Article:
Microsoft Creates Open Source Subsidiary, Microsoft Open Technologies, Inc.

The company hopes to increase its interaction with the open source world

On Thursday, Redmond-based software giant Microsoft announced a new wholly owned subsidiary, known as Microsoft Open Technologies, Inc., aimed at bringing the company closer to openness, including interoperability, open standards and open source.

Jean Paoli, currently the general manager of the Interoperability Strategy team, will be the President of Microsoft Open Technologies, Inc. He mentions in a recent blog post that the team will form the nucleus of the new subsidiary.

The team already worked with other business groups and standard initiatives at Microsoft, including the W3C’s HTML5, IETF’s HTTP 2.0, cloud standards in DMTF and OASIS. They are also familiar with open source environments such as Node.js, MongoDB and Phonegap/Cordova.

“We help provide open source building blocks for interoperable cloud services and collaborate on cloud standards in DMTF and OASIS; support developer choice of programming languages to enable Node.js, PHP and Java in addition to .NET in Windows Azure,” Paoli explains.

At the same time, Jean Paoli explains that the team worked with the PhoneGap/Cordova and jQuery Mobile and with some other open source communities to advance Windows Phone.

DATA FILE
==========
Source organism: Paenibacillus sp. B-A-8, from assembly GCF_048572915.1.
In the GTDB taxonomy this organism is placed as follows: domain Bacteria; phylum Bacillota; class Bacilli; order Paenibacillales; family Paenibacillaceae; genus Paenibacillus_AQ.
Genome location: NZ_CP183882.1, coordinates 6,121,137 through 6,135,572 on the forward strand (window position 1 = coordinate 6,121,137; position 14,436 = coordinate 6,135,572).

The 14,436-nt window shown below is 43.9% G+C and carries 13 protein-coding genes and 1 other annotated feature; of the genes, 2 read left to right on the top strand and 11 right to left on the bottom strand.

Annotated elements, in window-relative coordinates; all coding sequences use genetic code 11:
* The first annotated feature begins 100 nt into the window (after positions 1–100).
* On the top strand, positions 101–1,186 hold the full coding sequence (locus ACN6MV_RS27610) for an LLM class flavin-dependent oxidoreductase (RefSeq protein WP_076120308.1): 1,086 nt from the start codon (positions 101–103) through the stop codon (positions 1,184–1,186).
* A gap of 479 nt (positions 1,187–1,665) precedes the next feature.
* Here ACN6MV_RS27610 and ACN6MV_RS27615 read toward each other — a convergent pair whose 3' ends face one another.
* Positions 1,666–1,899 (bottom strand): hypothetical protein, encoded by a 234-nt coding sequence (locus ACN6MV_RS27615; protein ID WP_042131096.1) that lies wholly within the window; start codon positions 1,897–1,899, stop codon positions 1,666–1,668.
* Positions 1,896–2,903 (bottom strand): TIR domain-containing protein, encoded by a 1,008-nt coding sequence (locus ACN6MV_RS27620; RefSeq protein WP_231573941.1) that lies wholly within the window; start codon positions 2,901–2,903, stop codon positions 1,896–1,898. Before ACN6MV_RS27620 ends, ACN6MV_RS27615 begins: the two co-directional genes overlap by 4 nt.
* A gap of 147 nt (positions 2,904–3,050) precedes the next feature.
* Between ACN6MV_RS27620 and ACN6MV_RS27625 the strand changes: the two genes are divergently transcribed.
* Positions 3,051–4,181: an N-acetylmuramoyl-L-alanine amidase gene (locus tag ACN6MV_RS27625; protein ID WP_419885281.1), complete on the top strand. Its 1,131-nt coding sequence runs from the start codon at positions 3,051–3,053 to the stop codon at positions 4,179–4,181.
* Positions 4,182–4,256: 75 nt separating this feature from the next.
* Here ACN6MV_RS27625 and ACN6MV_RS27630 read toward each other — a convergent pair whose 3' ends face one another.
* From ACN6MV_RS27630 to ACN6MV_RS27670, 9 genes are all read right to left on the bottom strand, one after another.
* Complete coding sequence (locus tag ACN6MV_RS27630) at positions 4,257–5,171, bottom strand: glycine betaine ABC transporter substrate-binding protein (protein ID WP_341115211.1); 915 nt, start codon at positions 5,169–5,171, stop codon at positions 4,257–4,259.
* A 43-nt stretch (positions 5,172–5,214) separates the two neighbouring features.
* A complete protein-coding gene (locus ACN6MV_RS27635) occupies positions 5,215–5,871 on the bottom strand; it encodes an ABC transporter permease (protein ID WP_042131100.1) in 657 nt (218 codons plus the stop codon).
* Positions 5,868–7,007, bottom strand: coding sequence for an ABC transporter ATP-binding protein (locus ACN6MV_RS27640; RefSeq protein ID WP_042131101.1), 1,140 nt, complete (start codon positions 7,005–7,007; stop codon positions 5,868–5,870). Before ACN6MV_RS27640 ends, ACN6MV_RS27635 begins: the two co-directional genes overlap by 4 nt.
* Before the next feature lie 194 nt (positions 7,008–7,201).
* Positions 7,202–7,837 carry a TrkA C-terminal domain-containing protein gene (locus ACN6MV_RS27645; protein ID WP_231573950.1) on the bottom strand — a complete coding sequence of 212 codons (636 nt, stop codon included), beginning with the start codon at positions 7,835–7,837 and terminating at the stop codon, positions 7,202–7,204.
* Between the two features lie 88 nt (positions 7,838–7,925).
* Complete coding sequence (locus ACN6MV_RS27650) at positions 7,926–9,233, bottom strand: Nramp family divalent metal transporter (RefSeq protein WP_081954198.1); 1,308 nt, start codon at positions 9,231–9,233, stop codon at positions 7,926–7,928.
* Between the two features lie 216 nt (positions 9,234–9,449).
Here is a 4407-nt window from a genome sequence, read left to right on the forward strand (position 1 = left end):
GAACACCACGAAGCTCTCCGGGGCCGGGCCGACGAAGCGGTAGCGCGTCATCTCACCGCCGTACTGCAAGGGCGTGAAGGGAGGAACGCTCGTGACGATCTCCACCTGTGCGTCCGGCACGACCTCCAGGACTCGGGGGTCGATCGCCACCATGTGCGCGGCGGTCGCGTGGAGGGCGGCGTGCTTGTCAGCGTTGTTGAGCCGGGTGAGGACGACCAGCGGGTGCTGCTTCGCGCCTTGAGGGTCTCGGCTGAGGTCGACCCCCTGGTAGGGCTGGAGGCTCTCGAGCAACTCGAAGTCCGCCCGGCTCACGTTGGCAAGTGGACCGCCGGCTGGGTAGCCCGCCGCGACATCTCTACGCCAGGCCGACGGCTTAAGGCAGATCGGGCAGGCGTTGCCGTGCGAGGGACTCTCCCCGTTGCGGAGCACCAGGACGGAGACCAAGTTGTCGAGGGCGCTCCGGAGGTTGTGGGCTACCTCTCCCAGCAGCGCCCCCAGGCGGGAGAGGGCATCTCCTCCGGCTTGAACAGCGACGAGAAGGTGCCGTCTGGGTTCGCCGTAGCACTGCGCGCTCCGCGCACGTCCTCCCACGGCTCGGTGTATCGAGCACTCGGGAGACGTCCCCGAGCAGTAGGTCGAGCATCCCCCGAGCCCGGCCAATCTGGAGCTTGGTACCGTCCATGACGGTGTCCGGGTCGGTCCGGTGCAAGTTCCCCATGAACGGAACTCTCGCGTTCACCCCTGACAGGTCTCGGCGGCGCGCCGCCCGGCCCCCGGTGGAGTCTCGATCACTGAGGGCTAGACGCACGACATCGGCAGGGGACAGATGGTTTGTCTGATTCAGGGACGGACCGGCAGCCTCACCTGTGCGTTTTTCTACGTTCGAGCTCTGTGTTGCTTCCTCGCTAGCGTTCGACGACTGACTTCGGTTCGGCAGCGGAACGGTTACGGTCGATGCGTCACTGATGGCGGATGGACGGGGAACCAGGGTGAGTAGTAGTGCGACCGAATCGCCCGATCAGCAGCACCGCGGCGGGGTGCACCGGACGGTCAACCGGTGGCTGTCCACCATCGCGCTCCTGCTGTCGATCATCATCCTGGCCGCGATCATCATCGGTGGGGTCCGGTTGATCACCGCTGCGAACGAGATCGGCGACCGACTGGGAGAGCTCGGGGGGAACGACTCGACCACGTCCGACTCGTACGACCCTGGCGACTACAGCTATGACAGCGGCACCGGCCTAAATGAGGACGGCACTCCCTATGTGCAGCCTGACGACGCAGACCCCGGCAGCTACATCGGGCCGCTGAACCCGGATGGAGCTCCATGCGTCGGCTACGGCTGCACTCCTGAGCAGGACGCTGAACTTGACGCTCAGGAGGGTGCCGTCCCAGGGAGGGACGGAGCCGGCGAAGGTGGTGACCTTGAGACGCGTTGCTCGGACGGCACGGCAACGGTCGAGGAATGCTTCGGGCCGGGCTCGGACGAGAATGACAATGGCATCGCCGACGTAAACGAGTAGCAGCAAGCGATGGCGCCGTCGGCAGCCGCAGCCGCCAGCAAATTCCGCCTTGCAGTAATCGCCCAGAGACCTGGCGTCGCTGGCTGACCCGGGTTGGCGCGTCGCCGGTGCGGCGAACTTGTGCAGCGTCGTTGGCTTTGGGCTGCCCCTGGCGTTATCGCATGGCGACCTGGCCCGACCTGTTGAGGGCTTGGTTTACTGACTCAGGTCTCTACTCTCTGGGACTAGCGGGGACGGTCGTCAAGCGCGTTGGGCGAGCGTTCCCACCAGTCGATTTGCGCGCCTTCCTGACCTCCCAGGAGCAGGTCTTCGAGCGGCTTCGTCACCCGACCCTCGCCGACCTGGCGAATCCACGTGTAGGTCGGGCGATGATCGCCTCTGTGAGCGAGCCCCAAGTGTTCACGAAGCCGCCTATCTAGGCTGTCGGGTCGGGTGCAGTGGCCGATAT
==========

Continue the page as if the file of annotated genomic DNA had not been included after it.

Microsoft will continue to work with the open source and standards communities, including the Outercurve Foundation, the Apache Software Foundation and many standards organizations.

“Microsoft Open Technologies is further demonstration of Microsoft’s long-term commitment to interoperability, greater openness, and to working with open source communities,” Jean Paoli continues.

Various open source standards already benefit from Microsoft’s support, and many of them run on the company’s platform, including Linux, Hadoop, MongoDB, Drupal, Joomla and others.

“This new structure will help facilitate the interaction between Microsoft’s proprietary development processes and the company’s open innovation efforts and relationships with open source and open standards communities,” Paoli continues.

Through this new structure, the release of open source software will be faster, the same as the participation in existing open source efforts. The interaction with open standards and open source worlds should increase in time.

“As a result of these efforts, customers will have even greater choice and opportunity to bridge Microsoft and non-Microsoft technologies together in heterogeneous environments,” he concluded.

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